I hope this clarifies things.

Dr Robert Davis, Chair RDRF

posted by ChairRDRF [120 posts]
9th May 2014 - 20:54

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This article comes after the York video, so pushing it out now strikes me as a piece of PR timing? I don't doubt the development of the sticker idea happened before the NE coach was filmed passing dangerously close in York, however it seems strange and a little patronising that the sticker choice is suddenly on offer.

The coach pass is surely nothing to do with blind spots as the coach is clearly overtaking, so the driver must have seen the cyclist in order to perform the overtake. Coach drivers wouldn't pass a lorry like that because they know the risk to back end of their coach. Why should they do that to a cyclist? Because they know the risk isn't to their bus/passengers.

I have to agree with many posts that stickers aren't the answer - responsible driving from professional coach drivers is surely the least NE can reassure cyclists of.

posted by vanmildert [30 posts]
9th May 2014 - 22:18

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oozaveared wrote:
OldRidgeback wrote:
oozaveared wrote:
OldRidgeback wrote:
SteppenHerring wrote:
I have been very tempted to get some black on yellow stickers made up that say "Crap Driver" in order to be able to slap these on vehicles right underneath the "Cyclists Stay Back" stickers.

I've had the same thought - 'crap driver onboard' would do the trick nicely

That's probably unfair. That some companies are aware of a problem and want to do something about it, however cackhandedly, probably means their drivers are the better ones and are also aware and more careful.

The ones you should really worry about are the ones that are less aware and even if they were aware wouldn't even bother to try to warn people with any kind of sticker because it will cost them a a few quid, they can't be bothered and it their lookout anyway.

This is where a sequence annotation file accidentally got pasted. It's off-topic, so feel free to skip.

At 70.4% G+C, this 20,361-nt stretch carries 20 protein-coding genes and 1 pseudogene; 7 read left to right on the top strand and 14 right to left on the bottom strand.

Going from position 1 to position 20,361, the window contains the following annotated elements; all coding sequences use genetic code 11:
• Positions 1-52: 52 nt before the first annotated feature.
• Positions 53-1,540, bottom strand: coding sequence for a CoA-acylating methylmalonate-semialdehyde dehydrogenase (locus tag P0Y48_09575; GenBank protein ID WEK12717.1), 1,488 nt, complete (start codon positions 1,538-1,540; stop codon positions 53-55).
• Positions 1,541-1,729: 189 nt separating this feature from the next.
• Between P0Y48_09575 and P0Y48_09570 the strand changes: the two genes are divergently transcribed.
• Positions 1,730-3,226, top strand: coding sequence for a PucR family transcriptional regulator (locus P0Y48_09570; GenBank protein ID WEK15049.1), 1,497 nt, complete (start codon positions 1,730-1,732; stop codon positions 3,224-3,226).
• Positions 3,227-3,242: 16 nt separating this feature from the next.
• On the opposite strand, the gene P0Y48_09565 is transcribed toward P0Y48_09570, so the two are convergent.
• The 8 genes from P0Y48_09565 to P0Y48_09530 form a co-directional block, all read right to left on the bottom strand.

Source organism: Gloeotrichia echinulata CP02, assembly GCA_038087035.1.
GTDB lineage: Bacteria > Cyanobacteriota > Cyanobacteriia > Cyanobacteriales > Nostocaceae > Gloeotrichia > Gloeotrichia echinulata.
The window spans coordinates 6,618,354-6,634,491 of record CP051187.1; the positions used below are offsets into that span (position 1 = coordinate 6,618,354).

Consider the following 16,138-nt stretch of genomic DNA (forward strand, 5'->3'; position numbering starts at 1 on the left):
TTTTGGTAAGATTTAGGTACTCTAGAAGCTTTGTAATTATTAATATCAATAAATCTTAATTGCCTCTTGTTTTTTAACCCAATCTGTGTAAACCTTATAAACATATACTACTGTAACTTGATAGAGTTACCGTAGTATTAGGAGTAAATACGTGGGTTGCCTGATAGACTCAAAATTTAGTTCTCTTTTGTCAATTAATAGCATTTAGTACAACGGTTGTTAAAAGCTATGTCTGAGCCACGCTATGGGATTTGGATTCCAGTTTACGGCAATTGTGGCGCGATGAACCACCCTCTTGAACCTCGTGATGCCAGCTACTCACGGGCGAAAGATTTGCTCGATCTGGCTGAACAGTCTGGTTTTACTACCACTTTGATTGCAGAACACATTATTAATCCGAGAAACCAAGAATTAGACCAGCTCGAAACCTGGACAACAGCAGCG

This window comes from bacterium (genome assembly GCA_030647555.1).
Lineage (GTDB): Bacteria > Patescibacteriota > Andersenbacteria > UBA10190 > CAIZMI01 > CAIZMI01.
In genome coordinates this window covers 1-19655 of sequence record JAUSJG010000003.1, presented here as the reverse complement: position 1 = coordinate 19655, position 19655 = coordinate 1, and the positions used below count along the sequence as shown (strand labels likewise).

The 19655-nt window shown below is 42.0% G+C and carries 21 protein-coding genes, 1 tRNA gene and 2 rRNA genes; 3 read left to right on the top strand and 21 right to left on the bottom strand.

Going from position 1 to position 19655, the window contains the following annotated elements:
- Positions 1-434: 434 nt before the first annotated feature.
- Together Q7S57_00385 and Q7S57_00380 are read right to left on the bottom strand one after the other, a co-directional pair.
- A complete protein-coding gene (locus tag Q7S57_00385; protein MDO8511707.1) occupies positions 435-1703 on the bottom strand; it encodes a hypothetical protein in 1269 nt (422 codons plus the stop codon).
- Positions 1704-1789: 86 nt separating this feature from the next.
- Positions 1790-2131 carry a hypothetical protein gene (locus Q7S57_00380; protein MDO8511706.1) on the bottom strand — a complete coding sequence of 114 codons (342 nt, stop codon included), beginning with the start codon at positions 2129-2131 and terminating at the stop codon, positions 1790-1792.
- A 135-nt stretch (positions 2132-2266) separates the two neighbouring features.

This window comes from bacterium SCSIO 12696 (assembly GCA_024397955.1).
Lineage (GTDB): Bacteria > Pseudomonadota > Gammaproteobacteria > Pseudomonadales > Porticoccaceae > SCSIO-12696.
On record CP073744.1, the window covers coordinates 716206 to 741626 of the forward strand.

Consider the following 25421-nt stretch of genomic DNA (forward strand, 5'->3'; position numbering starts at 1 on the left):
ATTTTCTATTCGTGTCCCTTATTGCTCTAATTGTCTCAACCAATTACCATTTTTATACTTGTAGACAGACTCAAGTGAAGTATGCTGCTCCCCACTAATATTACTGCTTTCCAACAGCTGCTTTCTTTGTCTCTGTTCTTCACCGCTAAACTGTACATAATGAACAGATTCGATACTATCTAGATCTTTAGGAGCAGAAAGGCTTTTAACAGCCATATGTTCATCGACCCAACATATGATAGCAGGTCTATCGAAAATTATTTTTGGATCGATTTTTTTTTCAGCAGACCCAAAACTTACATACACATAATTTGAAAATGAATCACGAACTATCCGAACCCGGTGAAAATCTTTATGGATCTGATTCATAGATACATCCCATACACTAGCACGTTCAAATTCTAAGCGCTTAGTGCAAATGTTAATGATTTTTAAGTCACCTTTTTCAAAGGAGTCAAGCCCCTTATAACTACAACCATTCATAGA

Let's not make perfect the enemy of the good shall we?

It probably is unfair and yep, I know some bus and haulage companies are doing a bit to try and alleviate the problem. But plenty aren't.

It was a National Express coach in the video clip from York doing a close pass remember. While the company management may be trying to reduce the firm's insurance premiums, there is at least one driver out there who the message hasn't filtered down to.

Agreed so lets' encourage those that want to (for whatever motivation) do something about the problem. If (as some on here seem to) we attack the ones that are trying then they may well decide that its counterproductive for them to do or say or propose anything because it puts them in the spotlight to be abused. Meanwhile. I M Pikey skip hire up the road comes in for no criticism whatsoever because it couldn't give a monkeys if a cyclist is killed. It'll just fire the driver and get another one and get back to business.

I was overtaken by a National Express coach the other day that was travelling well in excess of the posted speed limit when I was riding home from work on my motorbike. As I said, maybe the firm is trying to improve standards but those haven't filtered down to a number of the drivers yet. From what I've seen, the firm's coaches aren't that well driven, something I've noticed over a number of years.

There are a lot of dodgy skip truck and tipper truck companies run by questionable characters and which may or may not be used to launder money it's true. I'm not sure they'll sign up for this anyway.

OldRidgeback

posted by OldRidgeback [2188 posts]